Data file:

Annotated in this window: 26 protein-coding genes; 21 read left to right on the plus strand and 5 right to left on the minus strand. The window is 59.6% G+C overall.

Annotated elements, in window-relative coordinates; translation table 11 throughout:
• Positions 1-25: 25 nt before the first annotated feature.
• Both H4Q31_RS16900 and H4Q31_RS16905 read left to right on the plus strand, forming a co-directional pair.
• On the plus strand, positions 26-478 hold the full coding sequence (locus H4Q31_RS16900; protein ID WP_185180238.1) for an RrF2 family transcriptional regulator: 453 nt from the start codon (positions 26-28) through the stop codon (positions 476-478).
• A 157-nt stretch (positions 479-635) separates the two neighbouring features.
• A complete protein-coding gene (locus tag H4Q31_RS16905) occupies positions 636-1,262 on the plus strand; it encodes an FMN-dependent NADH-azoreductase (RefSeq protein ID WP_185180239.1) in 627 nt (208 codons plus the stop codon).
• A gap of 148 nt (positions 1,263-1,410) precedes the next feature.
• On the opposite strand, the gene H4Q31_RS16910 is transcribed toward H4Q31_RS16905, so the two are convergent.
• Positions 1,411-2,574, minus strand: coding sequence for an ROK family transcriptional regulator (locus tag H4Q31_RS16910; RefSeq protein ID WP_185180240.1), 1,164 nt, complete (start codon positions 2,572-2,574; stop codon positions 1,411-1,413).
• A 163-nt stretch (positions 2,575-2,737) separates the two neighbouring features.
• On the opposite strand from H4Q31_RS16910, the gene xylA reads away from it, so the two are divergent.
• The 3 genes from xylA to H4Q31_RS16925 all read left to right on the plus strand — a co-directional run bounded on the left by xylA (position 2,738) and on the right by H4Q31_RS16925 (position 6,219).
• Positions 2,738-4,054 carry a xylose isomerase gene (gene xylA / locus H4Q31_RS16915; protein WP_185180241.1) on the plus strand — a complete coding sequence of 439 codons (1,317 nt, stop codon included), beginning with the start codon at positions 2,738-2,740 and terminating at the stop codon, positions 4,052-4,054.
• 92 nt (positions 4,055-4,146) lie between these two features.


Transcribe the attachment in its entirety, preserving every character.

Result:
Annotated in this window: 26 protein-coding genes; 21 read left to right on the plus strand and 5 right to left on the minus strand. The window is 59.6% G+C overall.

Annotated elements, in window-relative coordinates; translation table 11 throughout:
• Positions 1-25: 25 nt before the first annotated feature.
• Both H4Q31_RS16900 and H4Q31_RS16905 read left to right on the plus strand, forming a co-directional pair.
• On the plus strand, positions 26-478 hold the full coding sequence (locus H4Q31_RS16900; protein ID WP_185180238.1) for an RrF2 family transcriptional regulator: 453 nt from the start codon (positions 26-28) through the stop codon (positions 476-478).
• A 157-nt stretch (positions 479-635) separates the two neighbouring features.
• A complete protein-coding gene (locus tag H4Q31_RS16905) occupies positions 636-1,262 on the plus strand; it encodes an FMN-dependent NADH-azoreductase (RefSeq protein ID WP_185180239.1) in 627 nt (208 codons plus the stop codon).
• A gap of 148 nt (positions 1,263-1,410) precedes the next feature.
• On the opposite strand, the gene H4Q31_RS16910 is transcribed toward H4Q31_RS16905, so the two are convergent.
• Positions 1,411-2,574, minus strand: coding sequence for an ROK family transcriptional regulator (locus tag H4Q31_RS16910; RefSeq protein ID WP_185180240.1), 1,164 nt, complete (start codon positions 2,572-2,574; stop codon positions 1,411-1,413).
• A 163-nt stretch (positions 2,575-2,737) separates the two neighbouring features.
• On the opposite strand from H4Q31_RS16910, the gene xylA reads away from it, so the two are divergent.
• The 3 genes from xylA to H4Q31_RS16925 all read left to right on the plus strand — a co-directional run bounded on the left by xylA (position 2,738) and on the right by H4Q31_RS16925 (position 6,219).
• Positions 2,738-4,054 carry a xylose isomerase gene (gene xylA / locus H4Q31_RS16915; protein WP_185180241.1) on the plus strand — a complete coding sequence of 439 codons (1,317 nt, stop codon included), beginning with the start codon at positions 2,738-2,740 and terminating at the stop codon, positions 4,052-4,054.
• 92 nt (positions 4,055-4,146) lie between these two features.